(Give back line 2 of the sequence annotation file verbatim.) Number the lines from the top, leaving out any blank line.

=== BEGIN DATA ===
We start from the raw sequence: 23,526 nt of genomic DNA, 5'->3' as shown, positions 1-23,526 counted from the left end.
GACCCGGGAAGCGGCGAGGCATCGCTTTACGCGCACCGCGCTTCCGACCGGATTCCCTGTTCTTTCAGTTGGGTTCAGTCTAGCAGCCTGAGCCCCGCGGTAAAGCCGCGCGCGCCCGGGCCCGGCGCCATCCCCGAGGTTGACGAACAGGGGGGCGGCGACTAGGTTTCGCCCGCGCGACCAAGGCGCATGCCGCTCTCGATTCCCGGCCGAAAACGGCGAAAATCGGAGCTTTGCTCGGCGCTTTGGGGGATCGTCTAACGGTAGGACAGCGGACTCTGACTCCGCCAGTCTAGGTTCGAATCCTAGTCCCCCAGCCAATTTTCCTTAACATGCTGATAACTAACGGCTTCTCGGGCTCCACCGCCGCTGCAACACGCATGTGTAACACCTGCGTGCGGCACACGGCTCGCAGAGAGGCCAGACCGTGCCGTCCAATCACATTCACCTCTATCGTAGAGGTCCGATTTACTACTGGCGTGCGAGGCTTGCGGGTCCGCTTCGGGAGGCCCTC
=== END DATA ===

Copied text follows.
GACCCGGGAAGCGGCGAGGCATCGCTTTACGCGCACCGCGCTTCCGACCGGATTCCCTGTTCTTTCAGTTGGGTTCAGTCTAGCAGCCTGAGCCCCGCGGTAAAGCCGCGCGCGCCCGGGCCCGGCGCCATCCCCGAGGTTGACGAACAGGGGGGCGGCGACTAGGTTTCGCCCGCGCGACCAAGGCGCATGCCGCTCTCGATTCCCGGCCGAAAACGGCGAAAATCGGAGCTTTGCTCGGCGCTTTGGGGGATCGTCTAACGGTAGGACAGCGGACTCTGACTCCGCCAGTCTAGGTTCGAATCCTAGTCCCCCAGCCAATTTTCCTTAACATGCTGATAACTAACGGCTTCTCGGGCTCCACCGCCGCTGCAACACGCATGTGTAACACCTGCGTGCGGCACACGGCTCGCAGAGAGGCCAGACCGTGCCGTCCAATCACATTCACCTCTATCGTAGAGGTCCGATTTACTACTGGCGTGCGAGGCTTGCGGGTCCGCTTCGGGAGGCCCTC